We document how inflation expectations evolved in the United States during the fall of 1933 using narrative evidence from historical news accounts and the forecasts of contemporary business analysts. We find that inflation expectations, after rising substantially during the spring of 1933, moderated in the fall in response to mixed messages from the Roosevelt Administration. The narrative accounts and our econometric model connect the dramatic swings in output growth in 1933 – the rapid recovery in the spring and the setback in the fall – to these sudden movements in inflation expectations.
The views in this paper are those of the authors and do not necessarily represent the views or policies of the Board of Governors of the Federal Reserve System or its staff. We thank Adrian Hamins-Puertolas, Arthi Rabbane, Morgan Smith, and Max Xie for exceptional research assistance.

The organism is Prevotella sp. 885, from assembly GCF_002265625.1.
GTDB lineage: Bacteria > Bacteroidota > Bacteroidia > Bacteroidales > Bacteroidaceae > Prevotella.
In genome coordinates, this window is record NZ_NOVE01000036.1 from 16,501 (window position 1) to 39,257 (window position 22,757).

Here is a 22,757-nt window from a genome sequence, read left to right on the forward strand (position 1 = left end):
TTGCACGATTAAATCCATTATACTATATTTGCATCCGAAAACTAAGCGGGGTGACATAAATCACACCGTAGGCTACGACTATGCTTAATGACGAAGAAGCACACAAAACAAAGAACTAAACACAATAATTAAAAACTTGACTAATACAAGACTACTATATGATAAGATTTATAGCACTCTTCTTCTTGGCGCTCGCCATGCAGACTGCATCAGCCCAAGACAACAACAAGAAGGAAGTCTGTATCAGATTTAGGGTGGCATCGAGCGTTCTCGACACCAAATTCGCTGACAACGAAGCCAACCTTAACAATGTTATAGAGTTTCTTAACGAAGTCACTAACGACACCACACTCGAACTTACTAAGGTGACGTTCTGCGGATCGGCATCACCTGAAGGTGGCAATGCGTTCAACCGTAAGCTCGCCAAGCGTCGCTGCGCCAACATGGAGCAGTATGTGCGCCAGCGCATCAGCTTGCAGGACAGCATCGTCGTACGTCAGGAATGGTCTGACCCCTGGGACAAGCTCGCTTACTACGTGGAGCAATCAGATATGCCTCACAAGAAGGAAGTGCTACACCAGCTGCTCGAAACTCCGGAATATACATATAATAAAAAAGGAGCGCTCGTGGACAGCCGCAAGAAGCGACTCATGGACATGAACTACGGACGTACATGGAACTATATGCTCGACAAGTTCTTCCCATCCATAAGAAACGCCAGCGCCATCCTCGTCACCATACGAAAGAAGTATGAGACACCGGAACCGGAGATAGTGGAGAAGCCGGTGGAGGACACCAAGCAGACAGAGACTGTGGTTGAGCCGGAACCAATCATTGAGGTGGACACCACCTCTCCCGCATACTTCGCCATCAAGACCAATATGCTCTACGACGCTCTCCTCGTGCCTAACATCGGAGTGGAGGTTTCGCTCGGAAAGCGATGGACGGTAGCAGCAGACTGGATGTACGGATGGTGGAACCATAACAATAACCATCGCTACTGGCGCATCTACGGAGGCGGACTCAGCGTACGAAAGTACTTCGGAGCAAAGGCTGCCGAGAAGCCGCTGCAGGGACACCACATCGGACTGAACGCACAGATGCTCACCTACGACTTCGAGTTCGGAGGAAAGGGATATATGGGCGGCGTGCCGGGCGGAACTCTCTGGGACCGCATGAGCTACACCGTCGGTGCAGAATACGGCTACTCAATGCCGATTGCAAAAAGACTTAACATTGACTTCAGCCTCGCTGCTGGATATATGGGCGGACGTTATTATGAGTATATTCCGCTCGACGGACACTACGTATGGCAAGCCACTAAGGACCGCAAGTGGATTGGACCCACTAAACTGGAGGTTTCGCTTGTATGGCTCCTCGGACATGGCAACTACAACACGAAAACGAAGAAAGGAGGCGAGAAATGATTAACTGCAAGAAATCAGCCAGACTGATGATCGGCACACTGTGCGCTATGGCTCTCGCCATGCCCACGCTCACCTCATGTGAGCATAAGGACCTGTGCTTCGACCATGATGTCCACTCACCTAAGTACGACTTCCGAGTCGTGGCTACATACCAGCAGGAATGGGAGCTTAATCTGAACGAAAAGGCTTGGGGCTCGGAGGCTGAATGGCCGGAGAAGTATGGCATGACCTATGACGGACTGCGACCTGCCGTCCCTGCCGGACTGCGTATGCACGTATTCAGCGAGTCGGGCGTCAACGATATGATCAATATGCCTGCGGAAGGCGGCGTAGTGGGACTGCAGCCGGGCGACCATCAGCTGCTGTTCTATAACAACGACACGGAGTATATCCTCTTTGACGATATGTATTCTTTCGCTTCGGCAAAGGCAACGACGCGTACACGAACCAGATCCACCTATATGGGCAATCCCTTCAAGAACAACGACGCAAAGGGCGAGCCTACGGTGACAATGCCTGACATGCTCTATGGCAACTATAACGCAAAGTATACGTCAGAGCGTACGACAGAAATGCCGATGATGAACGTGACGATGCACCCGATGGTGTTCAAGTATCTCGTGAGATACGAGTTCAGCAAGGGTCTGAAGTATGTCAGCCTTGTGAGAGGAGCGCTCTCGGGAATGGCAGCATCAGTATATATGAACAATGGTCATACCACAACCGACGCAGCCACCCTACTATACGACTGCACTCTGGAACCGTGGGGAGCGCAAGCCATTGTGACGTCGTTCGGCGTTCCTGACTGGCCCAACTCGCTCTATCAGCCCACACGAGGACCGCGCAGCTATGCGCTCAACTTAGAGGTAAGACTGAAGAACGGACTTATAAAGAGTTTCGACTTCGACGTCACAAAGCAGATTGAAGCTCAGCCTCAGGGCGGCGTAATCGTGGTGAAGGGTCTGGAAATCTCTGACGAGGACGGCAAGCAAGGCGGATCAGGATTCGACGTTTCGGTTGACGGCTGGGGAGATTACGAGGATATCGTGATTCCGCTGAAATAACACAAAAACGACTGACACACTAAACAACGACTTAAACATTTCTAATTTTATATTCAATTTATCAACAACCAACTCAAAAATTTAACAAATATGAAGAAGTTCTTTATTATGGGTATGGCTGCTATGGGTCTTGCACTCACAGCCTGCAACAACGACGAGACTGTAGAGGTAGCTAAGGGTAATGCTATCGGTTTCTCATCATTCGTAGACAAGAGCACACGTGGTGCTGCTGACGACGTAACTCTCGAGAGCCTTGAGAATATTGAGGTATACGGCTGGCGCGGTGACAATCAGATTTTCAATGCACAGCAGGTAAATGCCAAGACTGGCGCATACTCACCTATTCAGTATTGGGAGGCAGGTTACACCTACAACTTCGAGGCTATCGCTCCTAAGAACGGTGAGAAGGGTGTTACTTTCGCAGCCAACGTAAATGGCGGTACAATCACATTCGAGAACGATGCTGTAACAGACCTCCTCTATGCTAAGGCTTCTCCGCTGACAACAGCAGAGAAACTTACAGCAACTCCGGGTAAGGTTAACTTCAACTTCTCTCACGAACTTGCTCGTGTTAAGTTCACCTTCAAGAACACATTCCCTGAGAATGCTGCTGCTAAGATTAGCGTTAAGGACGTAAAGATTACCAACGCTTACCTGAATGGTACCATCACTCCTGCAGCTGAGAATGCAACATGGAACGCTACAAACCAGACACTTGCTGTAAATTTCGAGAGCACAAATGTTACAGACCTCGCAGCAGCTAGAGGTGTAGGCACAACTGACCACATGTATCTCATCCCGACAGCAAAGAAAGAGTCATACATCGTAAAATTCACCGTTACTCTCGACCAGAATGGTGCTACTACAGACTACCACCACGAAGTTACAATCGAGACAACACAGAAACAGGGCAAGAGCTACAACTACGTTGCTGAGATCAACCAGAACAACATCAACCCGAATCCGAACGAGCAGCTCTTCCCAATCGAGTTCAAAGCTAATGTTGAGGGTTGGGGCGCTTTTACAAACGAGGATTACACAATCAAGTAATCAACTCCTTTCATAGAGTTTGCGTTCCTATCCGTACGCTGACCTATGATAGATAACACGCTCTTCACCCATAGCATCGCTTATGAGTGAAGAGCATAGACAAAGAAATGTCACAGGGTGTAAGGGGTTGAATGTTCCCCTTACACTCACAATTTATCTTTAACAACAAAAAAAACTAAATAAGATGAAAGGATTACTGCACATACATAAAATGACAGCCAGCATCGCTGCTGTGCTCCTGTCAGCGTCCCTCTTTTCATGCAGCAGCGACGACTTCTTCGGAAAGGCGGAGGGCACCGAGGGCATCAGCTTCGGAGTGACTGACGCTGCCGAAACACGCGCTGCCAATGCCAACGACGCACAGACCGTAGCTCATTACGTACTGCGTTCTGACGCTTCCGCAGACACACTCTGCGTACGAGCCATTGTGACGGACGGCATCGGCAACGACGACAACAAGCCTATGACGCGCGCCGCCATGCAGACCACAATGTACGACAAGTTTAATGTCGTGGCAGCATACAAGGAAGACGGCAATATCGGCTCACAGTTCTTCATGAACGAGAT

Jalil, A.J. and Rua, G. (2017), "Inflation Expectations in the U.S. in Fall 1933", Research in Economic History (Research in Economic History, Vol. 33), Emerald Publishing Limited, Bingley, pp. 139-169. https://doi.org/10.1108/S0363-326820170000033005
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